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Keyword: millerurey

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  • Volcanic origin of proteins?

    03/23/2011 1:51:59 AM PDT · by AdmSmith · 62 replies
    The Scientist ^ | 21st March 2011 | Hannah Waters
    The reanalysis of a 1958 experiment suggests that volcanic eruptions may have spawned the amino acids that contributed to the rise of life on earth Scientific debates don't get much hotter than the one surrounding the origin of organic molecules at the dawn of life on Earth. New findings, based on a reanalysis of a 50-year-old experiment, suggests that ancient volcanic activity was the source of the very first amino acids. In the 1950s, Stanley Miller and Harold Urey of the University of Chicago performed a series of "spark discharge" experiments, in which the researchers applied electrical sparks-- meant to...
  • Did Volcanoes Spark Life on Earth?

    10/17/2008 11:08:42 PM PDT · by neverdem · 27 replies · 975+ views
    ScienceNOW Daily News ^ | 16 October 2008 | Phil Berardelli
    Enlarge ImageHumble beginnings. An experiment in the 1950s with primordial gases and sparks produced some of life's building blocks.Credit: Ned Shaw/Indiana University/Science A once-discarded idea about how life started on our planet has been given a new life of its own, thanks to a serendipitous find. The story traces back to the early 1950s, when chemists Stanley Miller and Harold Urey of the University of Chicago in Illinois tried to recreate the building blocks of life under conditions they thought resembled those on the young Earth. The duo filled a closed loop of glass chambers and tubes with water...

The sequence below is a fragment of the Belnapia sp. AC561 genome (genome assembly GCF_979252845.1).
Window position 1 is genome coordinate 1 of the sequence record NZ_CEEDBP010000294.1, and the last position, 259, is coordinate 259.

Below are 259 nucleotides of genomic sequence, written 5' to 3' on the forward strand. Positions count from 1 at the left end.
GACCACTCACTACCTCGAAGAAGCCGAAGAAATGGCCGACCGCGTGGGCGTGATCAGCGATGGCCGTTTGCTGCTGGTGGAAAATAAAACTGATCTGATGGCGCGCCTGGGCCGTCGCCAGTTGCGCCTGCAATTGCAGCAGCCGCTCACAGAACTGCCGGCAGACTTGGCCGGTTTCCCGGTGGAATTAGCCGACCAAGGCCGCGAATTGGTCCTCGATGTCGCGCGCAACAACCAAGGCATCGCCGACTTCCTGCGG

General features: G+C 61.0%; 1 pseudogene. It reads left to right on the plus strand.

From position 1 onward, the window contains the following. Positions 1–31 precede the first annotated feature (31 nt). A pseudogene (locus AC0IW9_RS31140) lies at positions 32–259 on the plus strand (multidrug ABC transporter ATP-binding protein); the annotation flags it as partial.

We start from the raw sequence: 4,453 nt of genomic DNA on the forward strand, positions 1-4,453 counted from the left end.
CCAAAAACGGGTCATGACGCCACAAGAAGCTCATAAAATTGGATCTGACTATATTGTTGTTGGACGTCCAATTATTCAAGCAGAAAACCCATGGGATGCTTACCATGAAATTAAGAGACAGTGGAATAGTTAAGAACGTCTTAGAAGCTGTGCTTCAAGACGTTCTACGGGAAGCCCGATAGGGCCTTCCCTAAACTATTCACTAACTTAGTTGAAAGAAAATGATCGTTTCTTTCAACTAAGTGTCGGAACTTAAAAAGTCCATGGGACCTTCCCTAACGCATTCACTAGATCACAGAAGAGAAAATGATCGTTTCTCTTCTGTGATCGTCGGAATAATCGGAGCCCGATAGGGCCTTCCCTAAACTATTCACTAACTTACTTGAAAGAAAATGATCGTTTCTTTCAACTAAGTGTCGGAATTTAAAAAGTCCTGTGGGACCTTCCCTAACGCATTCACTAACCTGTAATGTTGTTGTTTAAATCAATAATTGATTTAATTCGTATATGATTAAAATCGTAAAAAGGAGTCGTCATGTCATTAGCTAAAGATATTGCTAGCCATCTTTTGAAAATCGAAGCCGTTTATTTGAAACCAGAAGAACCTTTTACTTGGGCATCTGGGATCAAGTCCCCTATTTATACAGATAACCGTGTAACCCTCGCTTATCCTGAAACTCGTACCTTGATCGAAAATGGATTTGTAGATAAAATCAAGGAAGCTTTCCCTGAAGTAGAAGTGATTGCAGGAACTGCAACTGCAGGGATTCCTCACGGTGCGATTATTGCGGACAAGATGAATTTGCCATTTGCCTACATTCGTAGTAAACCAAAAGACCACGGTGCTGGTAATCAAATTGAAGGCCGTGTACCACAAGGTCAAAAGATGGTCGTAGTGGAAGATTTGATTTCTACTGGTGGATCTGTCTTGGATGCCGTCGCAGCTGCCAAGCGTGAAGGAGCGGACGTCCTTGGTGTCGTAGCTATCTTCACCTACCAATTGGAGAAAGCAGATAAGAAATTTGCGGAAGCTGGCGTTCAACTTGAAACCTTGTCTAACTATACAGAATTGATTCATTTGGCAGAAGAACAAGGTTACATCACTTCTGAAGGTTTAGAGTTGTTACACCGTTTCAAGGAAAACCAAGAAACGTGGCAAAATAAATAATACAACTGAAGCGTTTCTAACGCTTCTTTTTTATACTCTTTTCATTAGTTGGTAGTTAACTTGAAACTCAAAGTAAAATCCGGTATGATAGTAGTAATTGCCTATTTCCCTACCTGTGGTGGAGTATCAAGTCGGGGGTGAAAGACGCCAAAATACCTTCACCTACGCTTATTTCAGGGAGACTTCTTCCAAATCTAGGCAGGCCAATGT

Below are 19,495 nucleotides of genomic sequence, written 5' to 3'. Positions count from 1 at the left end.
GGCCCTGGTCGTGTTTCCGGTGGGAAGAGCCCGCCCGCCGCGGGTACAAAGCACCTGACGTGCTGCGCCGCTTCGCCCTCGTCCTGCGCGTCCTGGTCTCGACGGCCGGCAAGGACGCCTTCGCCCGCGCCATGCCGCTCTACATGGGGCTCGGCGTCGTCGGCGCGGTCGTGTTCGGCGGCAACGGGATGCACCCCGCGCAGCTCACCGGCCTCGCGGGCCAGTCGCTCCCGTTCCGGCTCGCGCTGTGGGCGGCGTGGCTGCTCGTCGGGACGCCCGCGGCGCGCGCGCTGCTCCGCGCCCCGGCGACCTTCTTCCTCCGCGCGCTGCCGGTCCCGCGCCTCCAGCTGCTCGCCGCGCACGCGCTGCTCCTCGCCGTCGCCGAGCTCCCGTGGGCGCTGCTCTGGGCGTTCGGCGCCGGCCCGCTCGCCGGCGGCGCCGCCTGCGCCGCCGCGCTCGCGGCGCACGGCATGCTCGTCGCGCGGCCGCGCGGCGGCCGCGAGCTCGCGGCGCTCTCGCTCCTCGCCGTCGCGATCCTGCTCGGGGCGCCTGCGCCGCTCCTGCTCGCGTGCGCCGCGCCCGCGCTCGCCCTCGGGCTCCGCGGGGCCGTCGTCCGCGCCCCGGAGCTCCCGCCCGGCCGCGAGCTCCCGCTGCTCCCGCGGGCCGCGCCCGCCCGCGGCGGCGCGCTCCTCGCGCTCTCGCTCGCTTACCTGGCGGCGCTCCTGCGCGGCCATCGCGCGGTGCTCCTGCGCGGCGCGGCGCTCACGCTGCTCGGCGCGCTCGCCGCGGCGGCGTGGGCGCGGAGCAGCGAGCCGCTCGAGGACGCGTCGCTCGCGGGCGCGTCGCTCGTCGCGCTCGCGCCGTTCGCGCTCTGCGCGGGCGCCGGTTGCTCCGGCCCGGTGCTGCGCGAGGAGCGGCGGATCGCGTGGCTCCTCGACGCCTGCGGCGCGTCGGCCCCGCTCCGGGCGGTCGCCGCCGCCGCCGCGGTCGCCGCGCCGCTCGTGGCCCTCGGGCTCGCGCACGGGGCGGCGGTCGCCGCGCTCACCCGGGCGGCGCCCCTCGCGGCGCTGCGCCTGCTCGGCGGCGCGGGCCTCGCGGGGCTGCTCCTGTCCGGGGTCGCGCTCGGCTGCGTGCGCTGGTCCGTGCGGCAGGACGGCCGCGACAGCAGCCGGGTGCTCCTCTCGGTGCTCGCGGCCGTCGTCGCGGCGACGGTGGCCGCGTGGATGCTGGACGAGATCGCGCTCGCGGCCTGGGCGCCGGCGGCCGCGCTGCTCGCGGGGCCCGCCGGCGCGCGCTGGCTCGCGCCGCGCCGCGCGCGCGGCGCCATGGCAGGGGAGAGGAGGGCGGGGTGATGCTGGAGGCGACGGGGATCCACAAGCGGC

• From Old Vials, New Hints on Origin of Life

    10/17/2008 7:44:28 AM PDT · by Soliton · 48 replies · 850+ views
    The New York Times ^ | October 16, 2008 | KENNETH CHANG
    A classic experiment exploring the origin of life has, more than a half-century later, yielded new results. The original samples used by Stanley Miller to study the origins of life. In 1953, Stanley L. Miller, then a graduate student of Harold C. Urey at the University of Chicago, put ammonia, methane and hydrogen — the gases believed to be in early Earth’s atmosphere — along with water in a sealed flask and applied electrical sparks to simulate the effects of lightning. A week later, amino acids, the building blocks of proteins, were generated out of the simple molecules. Enshrined in...